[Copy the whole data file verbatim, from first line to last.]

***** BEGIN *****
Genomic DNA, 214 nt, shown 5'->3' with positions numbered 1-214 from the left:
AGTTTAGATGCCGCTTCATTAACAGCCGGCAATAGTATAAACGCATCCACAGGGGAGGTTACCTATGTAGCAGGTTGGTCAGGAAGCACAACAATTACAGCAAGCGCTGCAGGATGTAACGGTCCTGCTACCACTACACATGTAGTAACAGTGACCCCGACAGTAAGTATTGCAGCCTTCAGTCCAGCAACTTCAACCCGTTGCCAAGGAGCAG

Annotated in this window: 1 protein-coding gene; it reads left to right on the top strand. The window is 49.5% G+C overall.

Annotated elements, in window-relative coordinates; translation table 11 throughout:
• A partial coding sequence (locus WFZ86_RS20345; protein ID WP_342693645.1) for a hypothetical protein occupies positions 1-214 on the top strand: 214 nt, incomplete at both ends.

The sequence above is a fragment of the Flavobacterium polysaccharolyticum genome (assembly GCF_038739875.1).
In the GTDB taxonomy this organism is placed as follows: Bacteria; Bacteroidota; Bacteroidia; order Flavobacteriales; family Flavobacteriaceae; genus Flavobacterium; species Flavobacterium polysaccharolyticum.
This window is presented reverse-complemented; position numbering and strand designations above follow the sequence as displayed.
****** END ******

Genomic DNA, 214 nt, shown 5'->3' with positions numbered 1-214 from the left:
AGTTTAGATGCCGCTTCATTAACAGCCGGCAATAGTATAAACGCATCCACAGGGGAGGTTACCTATGTAGCAGGTTGGTCAGGAAGCACAACAATTACAGCAAGCGCTGCAGGATGTAACGGTCCTGCTACCACTACACATGTAGTAACAGTGACCCCGACAGTAAGTATTGCAGCCTTCAGTCCAGCAACTTCAACCCGTTGCCAAGGAGCAG

Annotated in this window: 1 protein-coding gene; it reads left to right on the top strand. The window is 49.5% G+C overall.

Annotated elements, in window-relative coordinates; translation table 11 throughout:
• A partial coding sequence (locus WFZ86_RS20345; protein ID WP_342693645.1) for a hypothetical protein occupies positions 1-214 on the top strand: 214 nt, incomplete at both ends.

The sequence above is a fragment of the Flavobacterium polysaccharolyticum genome (assembly GCF_038739875.1).
In the GTDB taxonomy this organism is placed as follows: Bacteria; Bacteroidota; Bacteroidia; order Flavobacteriales; family Flavobacteriaceae; genus Flavobacterium; species Flavobacterium polysaccharolyticum.
This window is presented reverse-complemented; position numbering and strand designations above follow the sequence as displayed.